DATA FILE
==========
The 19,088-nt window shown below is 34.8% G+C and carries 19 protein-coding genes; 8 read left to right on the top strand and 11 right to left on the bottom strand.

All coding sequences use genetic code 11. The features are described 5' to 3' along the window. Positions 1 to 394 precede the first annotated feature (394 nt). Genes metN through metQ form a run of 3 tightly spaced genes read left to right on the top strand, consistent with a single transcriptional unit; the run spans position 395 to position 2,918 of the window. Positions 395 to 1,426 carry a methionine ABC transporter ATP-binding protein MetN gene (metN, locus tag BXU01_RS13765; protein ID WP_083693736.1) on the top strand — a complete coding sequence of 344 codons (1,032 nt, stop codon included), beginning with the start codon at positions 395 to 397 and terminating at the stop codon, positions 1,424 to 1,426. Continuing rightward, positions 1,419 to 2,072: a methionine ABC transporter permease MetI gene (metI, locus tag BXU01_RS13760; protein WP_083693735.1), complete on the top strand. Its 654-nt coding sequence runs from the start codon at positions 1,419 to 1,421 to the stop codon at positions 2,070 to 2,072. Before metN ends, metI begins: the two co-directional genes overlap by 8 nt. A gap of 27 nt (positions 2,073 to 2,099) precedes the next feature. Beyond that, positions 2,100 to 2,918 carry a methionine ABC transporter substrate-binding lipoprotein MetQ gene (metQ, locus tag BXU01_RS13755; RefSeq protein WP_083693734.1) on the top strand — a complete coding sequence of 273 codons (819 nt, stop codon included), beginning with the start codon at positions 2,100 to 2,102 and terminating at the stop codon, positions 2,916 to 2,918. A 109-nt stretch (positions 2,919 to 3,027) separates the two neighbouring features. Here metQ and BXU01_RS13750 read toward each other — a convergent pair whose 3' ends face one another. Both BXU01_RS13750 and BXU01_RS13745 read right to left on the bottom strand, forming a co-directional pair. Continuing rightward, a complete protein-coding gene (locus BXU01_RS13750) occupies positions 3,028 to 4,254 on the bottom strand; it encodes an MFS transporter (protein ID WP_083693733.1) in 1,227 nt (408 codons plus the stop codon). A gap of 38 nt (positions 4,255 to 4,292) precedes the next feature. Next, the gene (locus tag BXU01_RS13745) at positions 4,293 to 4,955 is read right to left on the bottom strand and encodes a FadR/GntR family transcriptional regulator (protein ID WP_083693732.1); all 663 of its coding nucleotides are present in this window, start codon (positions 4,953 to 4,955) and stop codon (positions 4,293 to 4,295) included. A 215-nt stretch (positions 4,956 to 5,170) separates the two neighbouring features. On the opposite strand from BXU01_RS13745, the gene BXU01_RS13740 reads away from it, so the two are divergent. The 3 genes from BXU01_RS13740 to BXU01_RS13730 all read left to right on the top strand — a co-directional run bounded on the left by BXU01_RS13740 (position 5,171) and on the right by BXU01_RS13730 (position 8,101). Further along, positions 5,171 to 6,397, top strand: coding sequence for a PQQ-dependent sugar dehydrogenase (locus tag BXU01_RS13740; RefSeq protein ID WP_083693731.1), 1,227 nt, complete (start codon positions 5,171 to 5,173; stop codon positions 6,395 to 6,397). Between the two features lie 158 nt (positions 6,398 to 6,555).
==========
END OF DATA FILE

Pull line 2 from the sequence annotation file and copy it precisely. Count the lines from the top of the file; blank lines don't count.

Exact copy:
All coding sequences use genetic code 11. The features are described 5' to 3' along the window. Positions 1 to 394 precede the first annotated feature (394 nt). Genes metN through metQ form a run of 3 tightly spaced genes read left to right on the top strand, consistent with a single transcriptional unit; the run spans position 395 to position 2,918 of the window. Positions 395 to 1,426 carry a methionine ABC transporter ATP-binding protein MetN gene (metN, locus tag BXU01_RS13765; protein ID WP_083693736.1) on the top strand — a complete coding sequence of 344 codons (1,032 nt, stop codon included), beginning with the start codon at positions 395 to 397 and terminating at the stop codon, positions 1,424 to 1,426. Continuing rightward, positions 1,419 to 2,072: a methionine ABC transporter permease MetI gene (metI, locus tag BXU01_RS13760; protein WP_083693735.1), complete on the top strand. Its 654-nt coding sequence runs from the start codon at positions 1,419 to 1,421 to the stop codon at positions 2,070 to 2,072. Before metN ends, metI begins: the two co-directional genes overlap by 8 nt. A gap of 27 nt (positions 2,073 to 2,099) precedes the next feature. Beyond that, positions 2,100 to 2,918 carry a methionine ABC transporter substrate-binding lipoprotein MetQ gene (metQ, locus tag BXU01_RS13755; RefSeq protein WP_083693734.1) on the top strand — a complete coding sequence of 273 codons (819 nt, stop codon included), beginning with the start codon at positions 2,100 to 2,102 and terminating at the stop codon, positions 2,916 to 2,918. A 109-nt stretch (positions 2,919 to 3,027) separates the two neighbouring features. Here metQ and BXU01_RS13750 read toward each other — a convergent pair whose 3' ends face one another. Both BXU01_RS13750 and BXU01_RS13745 read right to left on the bottom strand, forming a co-directional pair. Continuing rightward, a complete protein-coding gene (locus BXU01_RS13750) occupies positions 3,028 to 4,254 on the bottom strand; it encodes an MFS transporter (protein ID WP_083693733.1) in 1,227 nt (408 codons plus the stop codon). A gap of 38 nt (positions 4,255 to 4,292) precedes the next feature. Next, the gene (locus tag BXU01_RS13745) at positions 4,293 to 4,955 is read right to left on the bottom strand and encodes a FadR/GntR family transcriptional regulator (protein ID WP_083693732.1); all 663 of its coding nucleotides are present in this window, start codon (positions 4,953 to 4,955) and stop codon (positions 4,293 to 4,295) included. A 215-nt stretch (positions 4,956 to 5,170) separates the two neighbouring features. On the opposite strand from BXU01_RS13745, the gene BXU01_RS13740 reads away from it, so the two are divergent. The 3 genes from BXU01_RS13740 to BXU01_RS13730 all read left to right on the top strand — a co-directional run bounded on the left by BXU01_RS13740 (position 5,171) and on the right by BXU01_RS13730 (position 8,101). Further along, positions 5,171 to 6,397, top strand: coding sequence for a PQQ-dependent sugar dehydrogenase (locus tag BXU01_RS13740; RefSeq protein ID WP_083693731.1), 1,227 nt, complete (start codon positions 5,171 to 5,173; stop codon positions 6,395 to 6,397). Between the two features lie 158 nt (positions 6,398 to 6,555).